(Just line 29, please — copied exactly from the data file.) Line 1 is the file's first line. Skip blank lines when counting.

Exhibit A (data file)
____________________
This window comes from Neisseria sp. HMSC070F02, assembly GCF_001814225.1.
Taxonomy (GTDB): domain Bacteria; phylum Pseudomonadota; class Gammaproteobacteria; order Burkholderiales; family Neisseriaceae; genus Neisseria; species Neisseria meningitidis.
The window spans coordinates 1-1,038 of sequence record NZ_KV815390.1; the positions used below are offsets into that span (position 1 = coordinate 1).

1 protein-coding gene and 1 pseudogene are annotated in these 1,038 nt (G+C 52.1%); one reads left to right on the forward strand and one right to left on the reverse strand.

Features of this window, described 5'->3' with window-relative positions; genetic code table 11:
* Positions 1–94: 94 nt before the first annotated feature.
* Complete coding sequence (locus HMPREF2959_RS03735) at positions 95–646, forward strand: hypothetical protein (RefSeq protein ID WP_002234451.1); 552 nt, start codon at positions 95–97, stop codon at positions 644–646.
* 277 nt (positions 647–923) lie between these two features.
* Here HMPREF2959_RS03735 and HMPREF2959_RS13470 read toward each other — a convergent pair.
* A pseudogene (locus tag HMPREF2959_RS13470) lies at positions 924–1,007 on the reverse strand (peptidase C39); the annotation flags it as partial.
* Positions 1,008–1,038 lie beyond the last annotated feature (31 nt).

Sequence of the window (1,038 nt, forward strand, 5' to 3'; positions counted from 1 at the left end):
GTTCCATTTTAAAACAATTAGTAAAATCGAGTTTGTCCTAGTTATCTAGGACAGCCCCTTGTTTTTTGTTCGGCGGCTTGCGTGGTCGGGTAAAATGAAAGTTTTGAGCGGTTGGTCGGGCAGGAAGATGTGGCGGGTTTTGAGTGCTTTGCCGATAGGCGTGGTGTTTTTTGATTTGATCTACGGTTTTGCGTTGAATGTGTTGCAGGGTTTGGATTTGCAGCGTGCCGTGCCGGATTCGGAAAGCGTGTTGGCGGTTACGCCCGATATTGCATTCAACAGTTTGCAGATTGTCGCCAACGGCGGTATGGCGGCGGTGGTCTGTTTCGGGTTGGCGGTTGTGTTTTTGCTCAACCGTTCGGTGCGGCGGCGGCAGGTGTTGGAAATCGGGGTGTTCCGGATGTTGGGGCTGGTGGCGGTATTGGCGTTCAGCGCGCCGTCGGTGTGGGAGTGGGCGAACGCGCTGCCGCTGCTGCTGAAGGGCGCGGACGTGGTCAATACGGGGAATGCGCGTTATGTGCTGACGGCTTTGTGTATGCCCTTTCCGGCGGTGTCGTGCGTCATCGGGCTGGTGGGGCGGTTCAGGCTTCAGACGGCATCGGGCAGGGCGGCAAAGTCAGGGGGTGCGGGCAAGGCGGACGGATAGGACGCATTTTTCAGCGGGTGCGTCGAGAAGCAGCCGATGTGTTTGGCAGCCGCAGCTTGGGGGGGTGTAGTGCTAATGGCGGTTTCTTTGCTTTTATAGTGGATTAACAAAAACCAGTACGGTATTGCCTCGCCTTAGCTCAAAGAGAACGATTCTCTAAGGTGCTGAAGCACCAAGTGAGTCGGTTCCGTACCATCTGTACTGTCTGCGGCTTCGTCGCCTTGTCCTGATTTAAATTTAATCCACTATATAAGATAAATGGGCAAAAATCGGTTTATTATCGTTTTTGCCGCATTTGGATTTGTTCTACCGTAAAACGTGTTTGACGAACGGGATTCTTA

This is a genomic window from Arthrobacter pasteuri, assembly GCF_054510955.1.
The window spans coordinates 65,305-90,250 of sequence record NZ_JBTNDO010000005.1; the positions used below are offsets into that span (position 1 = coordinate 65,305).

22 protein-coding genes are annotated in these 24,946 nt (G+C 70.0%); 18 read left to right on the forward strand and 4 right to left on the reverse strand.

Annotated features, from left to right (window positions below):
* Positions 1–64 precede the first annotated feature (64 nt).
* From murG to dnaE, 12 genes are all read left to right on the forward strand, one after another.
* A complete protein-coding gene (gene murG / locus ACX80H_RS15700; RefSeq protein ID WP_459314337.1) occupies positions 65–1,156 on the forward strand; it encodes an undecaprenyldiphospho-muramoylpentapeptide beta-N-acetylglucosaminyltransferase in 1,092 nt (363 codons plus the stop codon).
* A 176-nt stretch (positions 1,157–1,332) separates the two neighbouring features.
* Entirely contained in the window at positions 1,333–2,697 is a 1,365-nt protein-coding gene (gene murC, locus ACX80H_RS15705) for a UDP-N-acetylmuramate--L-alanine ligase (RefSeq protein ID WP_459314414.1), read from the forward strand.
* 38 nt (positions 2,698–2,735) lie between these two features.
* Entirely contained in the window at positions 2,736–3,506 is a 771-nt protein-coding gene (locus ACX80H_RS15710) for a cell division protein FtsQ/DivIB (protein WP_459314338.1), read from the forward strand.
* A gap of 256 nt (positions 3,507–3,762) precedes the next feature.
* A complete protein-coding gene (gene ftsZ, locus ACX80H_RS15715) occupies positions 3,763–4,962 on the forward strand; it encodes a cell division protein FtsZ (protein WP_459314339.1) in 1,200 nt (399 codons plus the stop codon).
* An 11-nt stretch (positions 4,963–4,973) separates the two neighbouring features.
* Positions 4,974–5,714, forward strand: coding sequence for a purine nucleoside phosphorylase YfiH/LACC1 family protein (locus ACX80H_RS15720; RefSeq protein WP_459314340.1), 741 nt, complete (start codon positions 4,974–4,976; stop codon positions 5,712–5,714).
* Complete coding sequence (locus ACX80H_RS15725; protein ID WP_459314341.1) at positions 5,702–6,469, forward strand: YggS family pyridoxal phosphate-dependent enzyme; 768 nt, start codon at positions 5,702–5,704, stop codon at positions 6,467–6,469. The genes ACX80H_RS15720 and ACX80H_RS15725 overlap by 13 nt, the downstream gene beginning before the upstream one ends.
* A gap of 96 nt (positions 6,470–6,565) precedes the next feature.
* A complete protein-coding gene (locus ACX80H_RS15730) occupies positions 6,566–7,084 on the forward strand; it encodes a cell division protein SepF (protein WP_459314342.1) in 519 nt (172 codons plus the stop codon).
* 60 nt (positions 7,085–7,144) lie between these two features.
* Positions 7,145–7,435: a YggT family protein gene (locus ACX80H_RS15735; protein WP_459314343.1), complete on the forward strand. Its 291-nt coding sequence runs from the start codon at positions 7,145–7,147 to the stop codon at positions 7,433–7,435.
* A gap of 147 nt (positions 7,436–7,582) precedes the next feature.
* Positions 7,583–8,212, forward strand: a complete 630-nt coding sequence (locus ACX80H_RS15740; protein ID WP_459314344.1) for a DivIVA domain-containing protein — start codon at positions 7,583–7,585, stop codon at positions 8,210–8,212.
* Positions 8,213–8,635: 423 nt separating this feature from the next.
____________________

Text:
* Complete coding sequence (locus ACX80H_RS15725; protein ID WP_459314341.1) at positions 5,702–6,469, forward strand: YggS family pyridoxal phosphate-dependent enzyme; 768 nt, start codon at positions 5,702–5,704, stop codon at positions 6,467–6,469. The genes ACX80H_RS15720 and ACX80H_RS15725 overlap by 13 nt, the downstream gene beginning before the upstream one ends.